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Quick compote

Quick compote


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Apples and pears are washed, the middle of the wood is removed and cut.

In a saucepan put water with sugar, mix and bring to a boil.

After a few boils, add the fruit and leave for 3-5 minutes, then remove from the heat.

Add the vanilla sugar, mix and leave to cool.

Good appetite!


Fresh and fragrant apple compote with lemon and cinnamon & # 8211 grandma's recipe

Fresh and flavored apple compote with lemon and cinnamon & # 8211 grandma's recipe. How to make apple compote for immediate consumption? How much do apples boil for compote in the pot? Post desert. Compote recipes. Apple recipes.

My grandmother used to make me fresh apple compote in the pot when I was cold or when I just wanted it. Apple compote was a universal medicine, especially when made by my grandmother. He would bring me a bowl of lukewarm apple compote, placed on a tray, and sit with me until I ate everything. He stroked my head and said to me: you will see, you will feel better! And he was always right & lt3 This compote is very healthy and nutritious and is given to children when they have a fever because it moisturizes them very well.

In our house (and not only) apples are always cooked with cinnamon and lemon. From the apple or strudel cake to the compote, everything has cinnamon. The compote also had cloves or star anise and, of course, vanilla.

Also according to her recipe I put apple compote for the winter (in a jar) but only when I have many apples from my own garden. In general, apples are found all year round, plus they keep very well raw, in the pantry, so I didn't make too many canned apples. This is the recipe for apple compote for winter & # 8211 see here.

From these quantities results 4 servings of fresh and aromatic apple compote.


Dudi compote recipes for winter

The recipes for mulberry compotes with photos for every taste are presented below.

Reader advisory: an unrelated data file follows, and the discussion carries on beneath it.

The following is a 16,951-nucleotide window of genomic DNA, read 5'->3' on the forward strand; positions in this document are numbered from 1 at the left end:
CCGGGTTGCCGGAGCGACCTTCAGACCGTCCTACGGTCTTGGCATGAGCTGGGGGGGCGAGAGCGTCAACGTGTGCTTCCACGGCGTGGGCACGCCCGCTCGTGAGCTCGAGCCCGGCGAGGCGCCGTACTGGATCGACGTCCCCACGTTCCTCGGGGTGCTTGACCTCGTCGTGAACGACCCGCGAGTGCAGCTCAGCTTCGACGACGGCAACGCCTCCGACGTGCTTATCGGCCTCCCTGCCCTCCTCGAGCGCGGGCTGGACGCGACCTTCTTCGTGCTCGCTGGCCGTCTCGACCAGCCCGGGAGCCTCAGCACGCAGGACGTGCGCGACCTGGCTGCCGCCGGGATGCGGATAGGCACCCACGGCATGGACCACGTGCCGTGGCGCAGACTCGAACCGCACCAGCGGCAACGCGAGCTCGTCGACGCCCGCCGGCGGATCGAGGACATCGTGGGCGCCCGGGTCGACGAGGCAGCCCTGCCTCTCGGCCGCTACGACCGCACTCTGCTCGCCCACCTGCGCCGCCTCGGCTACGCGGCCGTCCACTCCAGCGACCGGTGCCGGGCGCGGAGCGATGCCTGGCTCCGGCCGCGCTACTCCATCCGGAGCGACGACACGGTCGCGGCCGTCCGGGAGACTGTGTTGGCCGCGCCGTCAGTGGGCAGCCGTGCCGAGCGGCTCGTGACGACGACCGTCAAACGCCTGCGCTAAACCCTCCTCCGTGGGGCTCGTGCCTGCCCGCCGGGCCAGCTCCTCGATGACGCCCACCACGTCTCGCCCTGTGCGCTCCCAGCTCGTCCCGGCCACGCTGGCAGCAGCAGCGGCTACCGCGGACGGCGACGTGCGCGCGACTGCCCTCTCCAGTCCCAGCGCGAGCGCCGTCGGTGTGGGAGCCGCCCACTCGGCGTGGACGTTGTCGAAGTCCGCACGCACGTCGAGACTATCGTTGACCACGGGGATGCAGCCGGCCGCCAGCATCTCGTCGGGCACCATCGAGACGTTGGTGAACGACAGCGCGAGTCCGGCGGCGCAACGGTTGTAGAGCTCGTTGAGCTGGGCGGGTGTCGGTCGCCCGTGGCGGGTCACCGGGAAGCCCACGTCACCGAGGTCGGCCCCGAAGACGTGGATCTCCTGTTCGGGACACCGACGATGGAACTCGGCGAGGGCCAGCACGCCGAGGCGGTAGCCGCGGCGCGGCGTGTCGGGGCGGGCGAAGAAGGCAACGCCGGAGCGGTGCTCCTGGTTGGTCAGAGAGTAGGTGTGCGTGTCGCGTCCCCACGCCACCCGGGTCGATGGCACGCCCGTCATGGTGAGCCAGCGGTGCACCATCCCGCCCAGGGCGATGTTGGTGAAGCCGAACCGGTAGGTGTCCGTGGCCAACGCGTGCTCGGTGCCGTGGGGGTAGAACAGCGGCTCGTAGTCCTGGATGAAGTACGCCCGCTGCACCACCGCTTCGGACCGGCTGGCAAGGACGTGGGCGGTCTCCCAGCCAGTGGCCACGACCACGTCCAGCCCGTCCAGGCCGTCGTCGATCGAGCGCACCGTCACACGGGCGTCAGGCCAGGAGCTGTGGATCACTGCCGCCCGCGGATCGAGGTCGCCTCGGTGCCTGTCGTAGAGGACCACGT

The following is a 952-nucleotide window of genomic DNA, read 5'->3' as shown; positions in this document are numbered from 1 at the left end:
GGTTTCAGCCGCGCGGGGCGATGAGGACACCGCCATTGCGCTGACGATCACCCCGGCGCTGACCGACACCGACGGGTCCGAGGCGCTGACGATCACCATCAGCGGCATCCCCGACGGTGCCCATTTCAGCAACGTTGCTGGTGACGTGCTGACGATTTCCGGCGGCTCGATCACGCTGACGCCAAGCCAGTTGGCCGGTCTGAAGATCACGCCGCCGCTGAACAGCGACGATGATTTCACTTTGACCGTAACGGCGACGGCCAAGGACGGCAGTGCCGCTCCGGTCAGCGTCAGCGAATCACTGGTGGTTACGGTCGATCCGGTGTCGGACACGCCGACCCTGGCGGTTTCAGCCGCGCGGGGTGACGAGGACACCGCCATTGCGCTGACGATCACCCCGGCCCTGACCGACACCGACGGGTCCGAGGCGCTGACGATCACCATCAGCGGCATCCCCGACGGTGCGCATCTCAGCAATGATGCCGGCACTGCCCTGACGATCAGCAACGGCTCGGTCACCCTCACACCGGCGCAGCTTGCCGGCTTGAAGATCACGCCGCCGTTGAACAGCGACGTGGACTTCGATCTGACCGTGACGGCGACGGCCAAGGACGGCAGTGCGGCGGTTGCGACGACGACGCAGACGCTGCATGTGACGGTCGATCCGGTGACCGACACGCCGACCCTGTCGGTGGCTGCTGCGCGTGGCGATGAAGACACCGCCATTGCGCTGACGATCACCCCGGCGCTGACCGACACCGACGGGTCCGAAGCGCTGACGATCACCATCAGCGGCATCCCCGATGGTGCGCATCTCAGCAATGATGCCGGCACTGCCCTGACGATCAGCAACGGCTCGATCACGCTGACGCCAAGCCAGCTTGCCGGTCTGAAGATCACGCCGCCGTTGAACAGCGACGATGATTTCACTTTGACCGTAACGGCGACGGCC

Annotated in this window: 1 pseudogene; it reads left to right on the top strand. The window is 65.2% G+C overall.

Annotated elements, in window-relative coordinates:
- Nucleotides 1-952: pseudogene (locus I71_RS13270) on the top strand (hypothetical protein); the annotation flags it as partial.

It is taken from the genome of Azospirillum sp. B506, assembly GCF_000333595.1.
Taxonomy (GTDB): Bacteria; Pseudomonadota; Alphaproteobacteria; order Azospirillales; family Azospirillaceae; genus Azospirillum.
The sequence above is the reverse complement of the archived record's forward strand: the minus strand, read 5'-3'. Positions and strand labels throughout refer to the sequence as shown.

The classic recipe for black mulberry compote for winter

  1. Mulberry is sorted. Damaged and crushed fruits are removed, the rest are placed in a bark and washed, immersed in clean water.
  2. Liter bottles are carefully washed with soda solution. Rinse and sterilize in any convenient way. The lids are washed and boiled for three minutes.
  3. There are berries on the banks. Cook the syrup in water and sugar, pour mulberry over it. Cover with lids.
  4. Place the containers in a large saucepan with hot water and sterilize at 90 ° C for 20 minutes. Remove and roll immediately with a special wrench. Rotate, cover with a warm blanket and allow to cool completely.

Winter sweet compote without sterilization

Recipe 1

  1. Mulberry to sort, leaving only whole berries, with no signs of damage and rot. Put a bottle and rinse under cold water. Leave in excess liquid glass. Cut tails.
  2. Prepare jars with lids, be sure to sterilize them.
  3. Pour water into a saucepan, add sugar and boil the syrup, stirring constantly, until the grains dissolve.
  4. Put boiled syrup beans and cook for a quarter of an hour on low heat. Hot compotes are poured into the banks, filling them at the top. Immediately airtight. Leave to cool, rotate and wrap in a warm blanket.

Recipe 2

  1. Sorted mulberry. Grains with signs of rot and insects are destroyed. Washed, lightly immersed in water. The queues are broken.
  2. The 3 liter bottles are washed with soda solution and treated with steam.
  3. Place the beans in a bowl. The syrup is made from granulated sugar and water, and the dumplings are poured over them. Cover with lids and let heat for 20 minutes. The liquid is drained into the tray using a lid with holes. Put it on the fire and cook for 3 minutes.
  4. Pour the fruit with hot syrup, filling the container to the brim. Hermetically sealed with a zakatochny wrench and cool, turn upside down and wrapped in a blanket.

Mulberry and currant compotes

  • 150 g fine crystalline sugar
  • 1/3 kg of large mulberry
  • 150 g red currant
  • 3 g citric acid
  • 1.5 liters of filtered water.
  1. Mulberry and currant fruits to sort, put in a bowl and rinse with running water. When all the liquid is drained, spread the jars in sterilized jars, filling them in half the volume.
  2. Boil water in a kettle. Pour the contents of the containers, cover and let infuse for 15 minutes.
  3. Drain the water using a lid with holes in a saucepan, combine with citric acid and sugar and bring to a boil. Pour the hot liquid on the shores with berries and roll quickly. Leave until completely cooled, wrapped in heat.

Cherry and sweet compote

  1. Go through the berries, selecting only the large ones, not damaged by rot and unchanged. Rinse with running water. Cut cherry stalks and blackberries.
  2. Two 3-liter jars for washing and sterilizing over steam. Boil the tin lids for 3 minutes and place the inside on a clean towel.
  3. Spread the fruit evenly over the prepared glass containers. Boil the water in a kettle and pour the contents of the cans into it, filling them under the neck. Cover with lids and leave for 10 minutes.